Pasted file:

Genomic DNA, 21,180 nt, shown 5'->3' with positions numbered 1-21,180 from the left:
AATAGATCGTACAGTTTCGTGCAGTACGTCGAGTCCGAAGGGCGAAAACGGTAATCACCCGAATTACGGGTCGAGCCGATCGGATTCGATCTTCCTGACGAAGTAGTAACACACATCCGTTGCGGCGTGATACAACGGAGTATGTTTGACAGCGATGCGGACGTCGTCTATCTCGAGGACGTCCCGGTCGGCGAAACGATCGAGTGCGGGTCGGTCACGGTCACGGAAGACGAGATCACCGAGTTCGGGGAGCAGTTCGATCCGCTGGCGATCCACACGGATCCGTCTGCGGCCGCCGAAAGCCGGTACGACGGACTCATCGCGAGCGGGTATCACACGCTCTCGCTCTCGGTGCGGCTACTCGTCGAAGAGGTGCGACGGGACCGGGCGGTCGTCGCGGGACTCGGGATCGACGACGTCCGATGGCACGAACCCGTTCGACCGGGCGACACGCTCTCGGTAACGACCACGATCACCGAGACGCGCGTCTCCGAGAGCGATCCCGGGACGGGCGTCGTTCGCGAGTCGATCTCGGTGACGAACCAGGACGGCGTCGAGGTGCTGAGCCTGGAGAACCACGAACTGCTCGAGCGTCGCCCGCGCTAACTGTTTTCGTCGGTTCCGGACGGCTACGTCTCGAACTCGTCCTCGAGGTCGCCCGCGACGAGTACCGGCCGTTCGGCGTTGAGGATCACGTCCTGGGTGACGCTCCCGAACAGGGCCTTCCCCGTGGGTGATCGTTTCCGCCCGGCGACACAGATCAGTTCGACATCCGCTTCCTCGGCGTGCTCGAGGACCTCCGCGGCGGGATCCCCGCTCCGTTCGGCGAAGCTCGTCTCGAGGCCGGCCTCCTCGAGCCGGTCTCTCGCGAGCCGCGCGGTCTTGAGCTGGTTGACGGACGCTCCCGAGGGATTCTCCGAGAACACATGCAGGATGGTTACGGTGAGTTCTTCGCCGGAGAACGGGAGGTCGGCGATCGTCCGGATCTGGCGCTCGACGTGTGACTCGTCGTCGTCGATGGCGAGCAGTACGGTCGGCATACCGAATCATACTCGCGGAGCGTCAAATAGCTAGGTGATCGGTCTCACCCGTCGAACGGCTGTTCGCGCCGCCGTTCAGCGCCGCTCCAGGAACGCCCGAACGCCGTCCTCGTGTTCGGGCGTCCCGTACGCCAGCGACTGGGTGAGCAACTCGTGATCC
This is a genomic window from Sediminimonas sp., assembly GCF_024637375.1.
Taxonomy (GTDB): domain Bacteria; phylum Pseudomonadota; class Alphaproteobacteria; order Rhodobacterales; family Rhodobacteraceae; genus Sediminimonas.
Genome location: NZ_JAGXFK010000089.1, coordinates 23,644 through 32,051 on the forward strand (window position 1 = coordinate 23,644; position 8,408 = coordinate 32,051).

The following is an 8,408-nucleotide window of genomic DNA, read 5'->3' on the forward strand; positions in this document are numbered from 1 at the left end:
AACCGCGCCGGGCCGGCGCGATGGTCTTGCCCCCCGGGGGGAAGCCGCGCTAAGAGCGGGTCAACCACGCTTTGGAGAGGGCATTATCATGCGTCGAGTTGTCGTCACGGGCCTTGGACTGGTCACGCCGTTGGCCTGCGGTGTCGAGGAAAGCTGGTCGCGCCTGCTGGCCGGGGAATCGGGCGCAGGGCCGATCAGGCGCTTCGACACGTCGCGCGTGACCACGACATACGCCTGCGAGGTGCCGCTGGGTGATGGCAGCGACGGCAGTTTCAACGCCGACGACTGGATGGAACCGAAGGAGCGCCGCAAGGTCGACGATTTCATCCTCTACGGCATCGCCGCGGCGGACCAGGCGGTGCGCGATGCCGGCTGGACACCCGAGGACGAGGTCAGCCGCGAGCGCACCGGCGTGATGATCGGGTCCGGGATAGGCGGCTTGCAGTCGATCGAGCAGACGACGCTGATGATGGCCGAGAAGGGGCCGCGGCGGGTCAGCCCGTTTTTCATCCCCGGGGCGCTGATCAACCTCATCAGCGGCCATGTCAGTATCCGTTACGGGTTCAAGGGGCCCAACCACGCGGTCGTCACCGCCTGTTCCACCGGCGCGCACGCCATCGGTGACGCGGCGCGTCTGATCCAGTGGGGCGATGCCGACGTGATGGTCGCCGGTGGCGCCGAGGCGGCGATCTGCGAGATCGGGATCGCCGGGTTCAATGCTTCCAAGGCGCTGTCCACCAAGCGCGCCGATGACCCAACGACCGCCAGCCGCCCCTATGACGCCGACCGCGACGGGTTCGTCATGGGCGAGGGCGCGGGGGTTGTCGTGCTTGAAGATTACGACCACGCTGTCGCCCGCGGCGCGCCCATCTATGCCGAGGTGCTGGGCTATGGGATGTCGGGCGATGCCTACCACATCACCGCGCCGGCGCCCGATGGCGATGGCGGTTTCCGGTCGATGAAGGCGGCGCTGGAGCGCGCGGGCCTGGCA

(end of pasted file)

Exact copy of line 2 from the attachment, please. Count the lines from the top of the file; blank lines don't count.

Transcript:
AATAGATCGTACAGTTTCGTGCAGTACGTCGAGTCCGAAGGGCGAAAACGGTAATCACCCGAATTACGGGTCGAGCCGATCGGATTCGATCTTCCTGACGAAGTAGTAACACACATCCGTTGCGGCGTGATACAACGGAGTATGTTTGACAGCGATGCGGACGTCGTCTATCTCGAGGACGTCCCGGTCGGCGAAACGATCGAGTGCGGGTCGGTCACGGTCACGGAAGACGAGATCACCGAGTTCGGGGAGCAGTTCGATCCGCTGGCGATCCACACGGATCCGTCTGCGGCCGCCGAAAGCCGGTACGACGGACTCATCGCGAGCGGGTATCACACGCTCTCGCTCTCGGTGCGGCTACTCGTCGAAGAGGTGCGACGGGACCGGGCGGTCGTCGCGGGACTCGGGATCGACGACGTCCGATGGCACGAACCCGTTCGACCGGGCGACACGCTCTCGGTAACGACCACGATCACCGAGACGCGCGTCTCCGAGAGCGATCCCGGGACGGGCGTCGTTCGCGAGTCGATCTCGGTGACGAACCAGGACGGCGTCGAGGTGCTGAGCCTGGAGAACCACGAACTGCTCGAGCGTCGCCCGCGCTAACTGTTTTCGTCGGTTCCGGACGGCTACGTCTCGAACTCGTCCTCGAGGTCGCCCGCGACGAGTACCGGCCGTTCGGCGTTGAGGATCACGTCCTGGGTGACGCTCCCGAACAGGGCCTTCCCCGTGGGTGATCGTTTCCGCCCGGCGACACAGATCAGTTCGACATCCGCTTCCTCGGCGTGCTCGAGGACCTCCGCGGCGGGATCCCCGCTCCGTTCGGCGAAGCTCGTCTCGAGGCCGGCCTCCTCGAGCCGGTCTCTCGCGAGCCGCGCGGTCTTGAGCTGGTTGACGGACGCTCCCGAGGGATTCTCCGAGAACACATGCAGGATGGTTACGGTGAGTTCTTCGCCGGAGAACGGGAGGTCGGCGATCGTCCGGATCTGGCGCTCGACGTGTGACTCGTCGTCGTCGATGGCGAGCAGTACGGTCGGCATACCGAATCATACTCGCGGAGCGTCAAATAGCTAGGTGATCGGTCTCACCCGTCGAACGGCTGTTCGCGCCGCCGTTCAGCGCCGCTCCAGGAACGCCCGAACGCCGTCCTCGTGTTCGGGCGTCCCGTACGCCAGCGACTGGGTGAGCAACTCGTGATCC